Funding fillip for Russian trade

Funding fillip for Russian trade

The Russian government will help its ailing book industry by investing up to RUB 3bn (£63m) to support domestic publishing this year, taking the money from a federal “Culture of Russia” arts funding programme.

According to the Federal Press and Mass Communications State Agency (FPMC)—the government body responsible for developing Russia’s publishing industry, which is co-ordinating the Culture of Russia scheme until 2018—the funds will enable the publication of at least 550 new titles, mostly by Russian authors.

A FPMC spokesperson said preference would be given to scientific, technical and encyclopedic literature, as well titles on culture and art. Within the subsidy, about RUB 300m (£6.3m) will be invested in publishing books of “social importance”, books targeted at disabled people and literary translations.

At the same time, around RUB 100m (£2.1m) will be spent promoting Russian books abroad, notably helping publishers and booksellers participate in trade events such as BookExpo America, London Book Fair and the Frankfurt Book Fair. Vladimir Grigoriev, FPMC’s deputy head, said this could boost the translation of Russian books into foreign languages. He added that Russian publishers had been struggling with foreign sales since the mid-2000s: “The majority of domestic publishers have been unable to secure their positions in the global book publishing market.”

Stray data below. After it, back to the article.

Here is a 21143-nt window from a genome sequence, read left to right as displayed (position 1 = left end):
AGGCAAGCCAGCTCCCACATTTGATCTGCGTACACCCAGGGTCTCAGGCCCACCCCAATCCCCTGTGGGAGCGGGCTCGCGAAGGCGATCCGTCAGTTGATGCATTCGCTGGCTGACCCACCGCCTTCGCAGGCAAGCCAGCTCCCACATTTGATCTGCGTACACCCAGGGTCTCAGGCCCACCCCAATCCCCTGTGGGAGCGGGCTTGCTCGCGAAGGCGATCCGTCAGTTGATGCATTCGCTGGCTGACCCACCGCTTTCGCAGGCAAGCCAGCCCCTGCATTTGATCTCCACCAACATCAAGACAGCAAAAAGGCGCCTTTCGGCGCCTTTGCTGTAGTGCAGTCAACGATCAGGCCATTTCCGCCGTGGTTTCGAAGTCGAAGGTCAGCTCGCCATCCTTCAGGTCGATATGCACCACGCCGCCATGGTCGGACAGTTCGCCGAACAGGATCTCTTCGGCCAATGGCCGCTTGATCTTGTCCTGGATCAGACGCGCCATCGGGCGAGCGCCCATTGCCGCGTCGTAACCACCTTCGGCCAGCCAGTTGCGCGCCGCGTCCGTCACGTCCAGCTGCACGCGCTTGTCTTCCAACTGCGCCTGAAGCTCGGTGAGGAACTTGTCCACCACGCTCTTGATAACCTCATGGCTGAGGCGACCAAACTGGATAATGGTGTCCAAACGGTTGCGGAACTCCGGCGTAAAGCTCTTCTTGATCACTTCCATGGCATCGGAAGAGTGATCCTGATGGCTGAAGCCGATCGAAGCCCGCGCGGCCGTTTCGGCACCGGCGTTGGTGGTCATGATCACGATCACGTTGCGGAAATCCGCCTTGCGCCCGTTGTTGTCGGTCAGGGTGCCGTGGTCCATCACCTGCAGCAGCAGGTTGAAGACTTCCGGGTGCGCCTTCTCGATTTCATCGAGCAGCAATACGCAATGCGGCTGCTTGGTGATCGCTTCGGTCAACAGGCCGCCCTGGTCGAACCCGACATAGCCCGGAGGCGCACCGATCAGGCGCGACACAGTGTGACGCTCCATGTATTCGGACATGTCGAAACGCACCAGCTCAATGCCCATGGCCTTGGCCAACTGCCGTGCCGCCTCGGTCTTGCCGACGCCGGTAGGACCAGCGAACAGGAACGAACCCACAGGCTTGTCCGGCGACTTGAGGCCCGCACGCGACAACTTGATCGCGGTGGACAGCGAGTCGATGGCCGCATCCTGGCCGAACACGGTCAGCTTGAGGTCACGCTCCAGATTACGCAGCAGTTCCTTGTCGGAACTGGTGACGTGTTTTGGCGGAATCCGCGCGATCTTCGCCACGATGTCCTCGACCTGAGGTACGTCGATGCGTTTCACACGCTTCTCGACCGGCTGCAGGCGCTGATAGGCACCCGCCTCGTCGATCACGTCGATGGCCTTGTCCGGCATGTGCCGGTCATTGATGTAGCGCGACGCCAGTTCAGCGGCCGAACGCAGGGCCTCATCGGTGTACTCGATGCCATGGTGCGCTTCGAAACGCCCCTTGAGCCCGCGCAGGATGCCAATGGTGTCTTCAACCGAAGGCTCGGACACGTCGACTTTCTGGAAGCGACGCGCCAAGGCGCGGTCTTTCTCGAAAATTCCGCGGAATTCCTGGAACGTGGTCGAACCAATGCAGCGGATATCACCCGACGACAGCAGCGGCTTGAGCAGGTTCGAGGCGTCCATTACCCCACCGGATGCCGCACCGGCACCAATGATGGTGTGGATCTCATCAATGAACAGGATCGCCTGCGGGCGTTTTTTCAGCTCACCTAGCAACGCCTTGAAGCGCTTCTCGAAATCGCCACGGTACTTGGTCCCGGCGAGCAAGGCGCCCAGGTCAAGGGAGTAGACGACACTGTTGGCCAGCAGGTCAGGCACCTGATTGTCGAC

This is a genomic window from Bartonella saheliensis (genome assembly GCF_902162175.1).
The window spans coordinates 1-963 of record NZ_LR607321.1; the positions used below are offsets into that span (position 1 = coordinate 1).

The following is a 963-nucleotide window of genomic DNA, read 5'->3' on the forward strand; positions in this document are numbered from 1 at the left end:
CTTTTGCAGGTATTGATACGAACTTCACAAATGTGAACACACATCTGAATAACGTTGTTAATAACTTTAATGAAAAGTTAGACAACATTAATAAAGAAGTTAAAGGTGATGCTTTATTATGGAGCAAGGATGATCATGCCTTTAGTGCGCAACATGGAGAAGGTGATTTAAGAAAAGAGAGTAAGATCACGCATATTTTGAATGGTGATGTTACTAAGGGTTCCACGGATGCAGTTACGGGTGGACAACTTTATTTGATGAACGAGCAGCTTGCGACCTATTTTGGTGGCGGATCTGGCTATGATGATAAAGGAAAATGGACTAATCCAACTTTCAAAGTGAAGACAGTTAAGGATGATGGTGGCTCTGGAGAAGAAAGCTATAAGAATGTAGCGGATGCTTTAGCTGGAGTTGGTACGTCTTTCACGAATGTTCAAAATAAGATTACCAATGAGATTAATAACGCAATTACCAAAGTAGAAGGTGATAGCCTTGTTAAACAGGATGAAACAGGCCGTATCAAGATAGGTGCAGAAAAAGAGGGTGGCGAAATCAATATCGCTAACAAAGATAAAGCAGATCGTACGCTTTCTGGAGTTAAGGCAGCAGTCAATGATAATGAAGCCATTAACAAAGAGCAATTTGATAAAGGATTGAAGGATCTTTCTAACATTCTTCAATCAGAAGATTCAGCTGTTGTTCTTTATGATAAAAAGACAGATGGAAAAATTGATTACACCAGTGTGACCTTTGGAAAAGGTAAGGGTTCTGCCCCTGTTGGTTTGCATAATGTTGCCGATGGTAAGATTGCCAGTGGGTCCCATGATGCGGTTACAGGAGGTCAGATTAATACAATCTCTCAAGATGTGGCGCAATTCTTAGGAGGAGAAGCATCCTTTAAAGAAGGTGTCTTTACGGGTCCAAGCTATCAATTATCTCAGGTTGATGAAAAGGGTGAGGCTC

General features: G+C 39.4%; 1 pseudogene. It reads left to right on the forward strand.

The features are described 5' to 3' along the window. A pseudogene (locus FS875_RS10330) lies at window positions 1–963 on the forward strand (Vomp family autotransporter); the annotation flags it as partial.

The government will increase funding of domestic book fairs, exhibitions and contests, with a particular emphasis on competitions for children’s and teenage titles. Money will also be made available to small independent publishers, many of which have found it hard to survive following the economic downturn.

Last year was a brutal one for Russian booksellers and publishers, with sales falling 10.5% year on year to around RUB 67.9bn (£1.43bn). The Russian market has declined from RUB 94bn, or 27%, since 2008. There has also been a steady decline in book production, which in 2012 amounted to 3.5 books per person—almost 18% less than in 2011, and 35% less than in 2008.

Meanwhile, the Russian government is also considering reducing or abolishing VAT charged on books—currently 18% for most trade books and 10% for educational titles—and providing other tax benefits to the sector, while taking a tougher stance against piracy by amending existing anti-counterfeiting legislation.